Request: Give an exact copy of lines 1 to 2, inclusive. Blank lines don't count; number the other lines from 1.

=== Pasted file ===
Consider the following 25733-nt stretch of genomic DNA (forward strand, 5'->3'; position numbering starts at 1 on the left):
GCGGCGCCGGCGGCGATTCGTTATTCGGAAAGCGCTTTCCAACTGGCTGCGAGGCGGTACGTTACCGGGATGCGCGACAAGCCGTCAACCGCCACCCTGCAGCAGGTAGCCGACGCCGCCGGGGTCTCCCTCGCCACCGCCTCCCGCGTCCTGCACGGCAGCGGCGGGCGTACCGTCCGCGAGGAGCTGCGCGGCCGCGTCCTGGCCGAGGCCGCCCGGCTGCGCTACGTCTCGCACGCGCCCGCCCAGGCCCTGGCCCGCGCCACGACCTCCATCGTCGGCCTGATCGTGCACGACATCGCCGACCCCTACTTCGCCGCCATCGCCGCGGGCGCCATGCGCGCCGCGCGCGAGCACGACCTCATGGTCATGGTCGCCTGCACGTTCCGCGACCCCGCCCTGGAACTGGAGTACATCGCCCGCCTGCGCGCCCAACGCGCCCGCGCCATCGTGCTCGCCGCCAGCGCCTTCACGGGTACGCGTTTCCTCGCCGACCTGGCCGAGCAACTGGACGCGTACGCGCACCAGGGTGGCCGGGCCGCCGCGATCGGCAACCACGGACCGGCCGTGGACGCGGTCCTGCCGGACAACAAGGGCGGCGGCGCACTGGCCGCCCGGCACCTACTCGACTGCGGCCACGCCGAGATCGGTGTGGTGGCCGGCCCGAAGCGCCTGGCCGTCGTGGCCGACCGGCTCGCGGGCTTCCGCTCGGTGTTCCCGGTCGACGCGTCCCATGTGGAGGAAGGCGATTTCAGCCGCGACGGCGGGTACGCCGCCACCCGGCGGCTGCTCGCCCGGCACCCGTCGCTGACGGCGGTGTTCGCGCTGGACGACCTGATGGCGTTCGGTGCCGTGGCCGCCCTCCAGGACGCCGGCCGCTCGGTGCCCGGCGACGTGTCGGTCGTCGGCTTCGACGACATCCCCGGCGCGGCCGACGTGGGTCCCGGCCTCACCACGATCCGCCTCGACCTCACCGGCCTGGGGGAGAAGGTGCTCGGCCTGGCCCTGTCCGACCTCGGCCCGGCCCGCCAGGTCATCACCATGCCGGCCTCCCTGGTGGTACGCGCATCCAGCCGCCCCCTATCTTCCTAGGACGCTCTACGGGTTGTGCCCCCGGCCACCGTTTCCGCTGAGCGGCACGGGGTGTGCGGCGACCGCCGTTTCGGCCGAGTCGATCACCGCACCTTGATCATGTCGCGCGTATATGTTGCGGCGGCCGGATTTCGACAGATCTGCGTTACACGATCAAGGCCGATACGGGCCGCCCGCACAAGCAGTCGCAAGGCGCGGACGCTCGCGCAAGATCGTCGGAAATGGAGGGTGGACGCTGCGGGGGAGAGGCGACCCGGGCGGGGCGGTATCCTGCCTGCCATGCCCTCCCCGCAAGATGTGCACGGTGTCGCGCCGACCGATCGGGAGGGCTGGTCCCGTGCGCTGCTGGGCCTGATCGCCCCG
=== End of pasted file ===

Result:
Consider the following 25733-nt stretch of genomic DNA (forward strand, 5'->3'; position numbering starts at 1 on the left):
GCGGCGCCGGCGGCGATTCGTTATTCGGAAAGCGCTTTCCAACTGGCTGCGAGGCGGTACGTTACCGGGATGCGCGACAAGCCGTCAACCGCCACCCTGCAGCAGGTAGCCGACGCCGCCGGGGTCTCCCTCGCCACCGCCTCCCGCGTCCTGCACGGCAGCGGCGGGCGTACCGTCCGCGAGGAGCTGCGCGGCCGCGTCCTGGCCGAGGCCGCCCGGCTGCGCTACGTCTCGCACGCGCCCGCCCAGGCCCTGGCCCGCGCCACGACCTCCATCGTCGGCCTGATCGTGCACGACATCGCCGACCCCTACTTCGCCGCCATCGCCGCGGGCGCCATGCGCGCCGCGCGCGAGCACGACCTCATGGTCATGGTCGCCTGCACGTTCCGCGACCCCGCCCTGGAACTGGAGTACATCGCCCGCCTGCGCGCCCAACGCGCCCGCGCCATCGTGCTCGCCGCCAGCGCCTTCACGGGTACGCGTTTCCTCGCCGACCTGGCCGAGCAACTGGACGCGTACGCGCACCAGGGTGGCCGGGCCGCCGCGATCGGCAACCACGGACCGGCCGTGGACGCGGTCCTGCCGGACAACAAGGGCGGCGGCGCACTGGCCGCCCGGCACCTACTCGACTGCGGCCACGCCGAGATCGGTGTGGTGGCCGGCCCGAAGCGCCTGGCCGTCGTGGCCGACCGGCTCGCGGGCTTCCGCTCGGTGTTCCCGGTCGACGCGTCCCATGTGGAGGAAGGCGATTTCAGCCGCGACGGCGGGTACGCCGCCACCCGGCGGCTGCTCGCCCGGCACCCGTCGCTGACGGCGGTGTTCGCGCTGGACGACCTGATGGCGTTCGGTGCCGTGGCCGCCCTCCAGGACGCCGGCCGCTCGGTGCCCGGCGACGTGTCGGTCGTCGGCTTCGACGACATCCCCGGCGCGGCCGACGTGGGTCCCGGCCTCACCACGATCCGCCTCGACCTCACCGGCCTGGGGGAGAAGGTGCTCGGCCTGGCCCTGTCCGACCTCGGCCCGGCCCGCCAGGTCATCACCATGCCGGCCTCCCTGGTGGTACGCGCATCCAGCCGCCCCCTATCTTCCTAGGACGCTCTACGGGTTGTGCCCCCGGCCACCGTTTCCGCTGAGCGGCACGGGGTGTGCGGCGACCGCCGTTTCGGCCGAGTCGATCACCGCACCTTGATCATGTCGCGCGTATATGTTGCGGCGGCCGGATTTCGACAGATCTGCGTTACACGATCAAGGCCGATACGGGCCGCCCGCACAAGCAGTCGCAAGGCGCGGACGCTCGCGCAAGATCGTCGGAAATGGAGGGTGGACGCTGCGGGGGAGAGGCGACCCGGGCGGGGCGGTATCCTGCCTGCCATGCCCTCCCCGCAAGATGTGCACGGTGTCGCGCCGACCGATCGGGAGGGCTGGTCCCGTGCGCTGCTGGGCCTGATCGCCCCG